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Arizona Hospitals Eagerly Await Federal Aid

By Bret Jaspers
Published: Wednesday, March 25, 2020 - 4:17pm

Hospitals in Arizona are anxious about their workers, capacities, and bottom lines as a surge in coronavirus cases is expected. There’s hope a federal stimulus package can soften the blow from a ban on elective surgeries.

In preparation for a surge of COVID-19 patients, last week Arizona Gov. Doug Ducey halted all elective surgeries in the state. 

Some rural counties had not had any confirmed COVID-19 cases at the time, and as of this writing, some still don’t (although a lack of testing is likely keeping official infection numbers artificially low). 

Small rural hospitals, where profit margins are narrow, are particularly hard hit by a ban on elective surgeries.

“In a small hospital, often, if you have a general surgeon working in that critical access hospital, that can make the difference between having a positive or negative fiscal margin,” said Dan Derksen of the Arizona Center for Rural Health. “So elective surgeries are an important component of the revenue stream that comes in.”

Derksen also expects rural hospitals to see more patients without health insurance as layoffs increase. 

The Arizona Hospital and Health Care Association said stopping elective procedures is the right call for public health. But it’ll hit all hospitals’ cash flow and profits.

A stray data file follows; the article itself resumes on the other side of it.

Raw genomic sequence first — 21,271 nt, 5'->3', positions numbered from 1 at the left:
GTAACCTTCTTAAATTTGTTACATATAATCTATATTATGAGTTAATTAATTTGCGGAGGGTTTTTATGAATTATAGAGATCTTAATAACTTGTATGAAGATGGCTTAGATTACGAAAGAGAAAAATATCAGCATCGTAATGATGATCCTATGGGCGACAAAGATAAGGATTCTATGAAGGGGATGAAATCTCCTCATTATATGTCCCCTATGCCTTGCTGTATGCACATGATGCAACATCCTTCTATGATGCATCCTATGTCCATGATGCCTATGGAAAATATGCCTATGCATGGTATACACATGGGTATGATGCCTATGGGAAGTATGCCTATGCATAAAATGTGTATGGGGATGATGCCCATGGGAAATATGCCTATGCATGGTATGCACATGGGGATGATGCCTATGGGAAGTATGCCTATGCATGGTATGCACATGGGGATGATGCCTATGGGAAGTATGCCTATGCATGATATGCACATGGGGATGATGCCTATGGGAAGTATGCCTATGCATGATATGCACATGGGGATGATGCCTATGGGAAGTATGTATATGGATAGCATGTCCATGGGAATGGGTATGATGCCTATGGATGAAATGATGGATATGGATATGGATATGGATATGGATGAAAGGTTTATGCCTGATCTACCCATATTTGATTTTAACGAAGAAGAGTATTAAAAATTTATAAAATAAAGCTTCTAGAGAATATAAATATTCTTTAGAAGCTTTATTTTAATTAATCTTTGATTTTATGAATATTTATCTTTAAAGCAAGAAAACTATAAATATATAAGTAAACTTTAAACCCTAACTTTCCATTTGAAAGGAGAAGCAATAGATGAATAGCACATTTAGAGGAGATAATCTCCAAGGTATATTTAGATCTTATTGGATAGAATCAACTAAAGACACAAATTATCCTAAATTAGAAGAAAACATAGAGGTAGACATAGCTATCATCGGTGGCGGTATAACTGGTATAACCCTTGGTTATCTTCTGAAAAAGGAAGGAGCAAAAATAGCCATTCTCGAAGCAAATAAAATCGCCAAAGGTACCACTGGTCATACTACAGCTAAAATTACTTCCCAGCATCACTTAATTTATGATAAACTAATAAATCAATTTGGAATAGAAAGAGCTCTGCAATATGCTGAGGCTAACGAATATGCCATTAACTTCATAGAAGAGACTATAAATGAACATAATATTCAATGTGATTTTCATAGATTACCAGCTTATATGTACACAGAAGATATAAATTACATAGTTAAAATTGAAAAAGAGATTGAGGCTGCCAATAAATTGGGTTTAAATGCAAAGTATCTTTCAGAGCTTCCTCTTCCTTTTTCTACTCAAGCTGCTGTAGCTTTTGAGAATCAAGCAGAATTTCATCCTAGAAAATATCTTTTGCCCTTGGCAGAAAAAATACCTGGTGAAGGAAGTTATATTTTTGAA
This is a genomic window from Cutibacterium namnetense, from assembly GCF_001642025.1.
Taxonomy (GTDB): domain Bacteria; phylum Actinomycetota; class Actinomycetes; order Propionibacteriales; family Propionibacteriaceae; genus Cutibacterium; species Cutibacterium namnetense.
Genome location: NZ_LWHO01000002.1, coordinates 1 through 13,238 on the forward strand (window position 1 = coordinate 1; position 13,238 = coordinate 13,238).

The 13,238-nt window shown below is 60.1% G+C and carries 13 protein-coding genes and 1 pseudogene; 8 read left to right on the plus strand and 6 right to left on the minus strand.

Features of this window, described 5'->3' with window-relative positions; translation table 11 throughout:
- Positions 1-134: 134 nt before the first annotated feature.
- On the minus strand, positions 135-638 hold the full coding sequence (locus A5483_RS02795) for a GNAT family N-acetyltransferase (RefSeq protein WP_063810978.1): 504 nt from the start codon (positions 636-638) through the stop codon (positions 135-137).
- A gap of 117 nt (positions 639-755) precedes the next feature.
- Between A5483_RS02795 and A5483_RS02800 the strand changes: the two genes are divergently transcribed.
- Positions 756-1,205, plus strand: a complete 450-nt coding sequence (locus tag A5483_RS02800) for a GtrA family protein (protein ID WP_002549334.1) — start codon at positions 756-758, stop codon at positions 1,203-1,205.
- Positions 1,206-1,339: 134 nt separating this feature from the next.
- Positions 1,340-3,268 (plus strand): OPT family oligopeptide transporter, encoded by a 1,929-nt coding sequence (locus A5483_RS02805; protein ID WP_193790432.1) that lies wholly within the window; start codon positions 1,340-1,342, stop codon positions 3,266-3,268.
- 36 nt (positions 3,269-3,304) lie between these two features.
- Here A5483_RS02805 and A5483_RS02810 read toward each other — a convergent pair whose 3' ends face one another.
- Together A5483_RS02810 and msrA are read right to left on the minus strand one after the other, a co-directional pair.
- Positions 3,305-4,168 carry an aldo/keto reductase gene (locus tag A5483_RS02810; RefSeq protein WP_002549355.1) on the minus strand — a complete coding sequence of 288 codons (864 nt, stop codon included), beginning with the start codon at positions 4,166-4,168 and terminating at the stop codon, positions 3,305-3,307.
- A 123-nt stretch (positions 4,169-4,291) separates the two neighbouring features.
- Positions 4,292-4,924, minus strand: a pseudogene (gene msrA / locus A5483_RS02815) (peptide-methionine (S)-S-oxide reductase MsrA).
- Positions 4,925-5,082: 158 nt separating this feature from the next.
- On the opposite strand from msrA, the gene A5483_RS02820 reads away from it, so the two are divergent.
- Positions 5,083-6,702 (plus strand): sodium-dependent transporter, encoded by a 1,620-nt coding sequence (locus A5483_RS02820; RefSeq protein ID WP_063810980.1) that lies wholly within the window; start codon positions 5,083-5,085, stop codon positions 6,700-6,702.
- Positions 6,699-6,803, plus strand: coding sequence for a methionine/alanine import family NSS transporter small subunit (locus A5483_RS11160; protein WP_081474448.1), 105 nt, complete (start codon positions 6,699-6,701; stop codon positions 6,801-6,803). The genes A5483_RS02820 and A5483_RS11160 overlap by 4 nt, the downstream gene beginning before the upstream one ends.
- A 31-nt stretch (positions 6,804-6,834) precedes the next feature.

It echoed the calls of national hospital lobbying groups for federal aid.

“Across the board, this is an issue for all hospitals,” said President and CEO Ann-Marie Alameddin. “That’s why the federal legislation … is really crucial to provide that really emergency funding to hospitals so that they can continue to meet the need.”

As a federal stimulus package came into focus on Wednesday, Politico reported about $100 billion would be included for hospitals, with some oversight and restrictions.

Also on Wednesday, Dr. Cara Christ, the director of Arizona’s Department of Health Services, said Arizona has 16,000 hospital beds and 1,500 intensive care unit (ICU) beds. The department’s modeling, however, projects a need of 13,000 more hospital beds and 1,500 more ICU beds.

“We believe that the peak of our illnesses will start mid to end of April with peak hospitalizations in May,” she said. “That’s what we are trying to get ahead of.”

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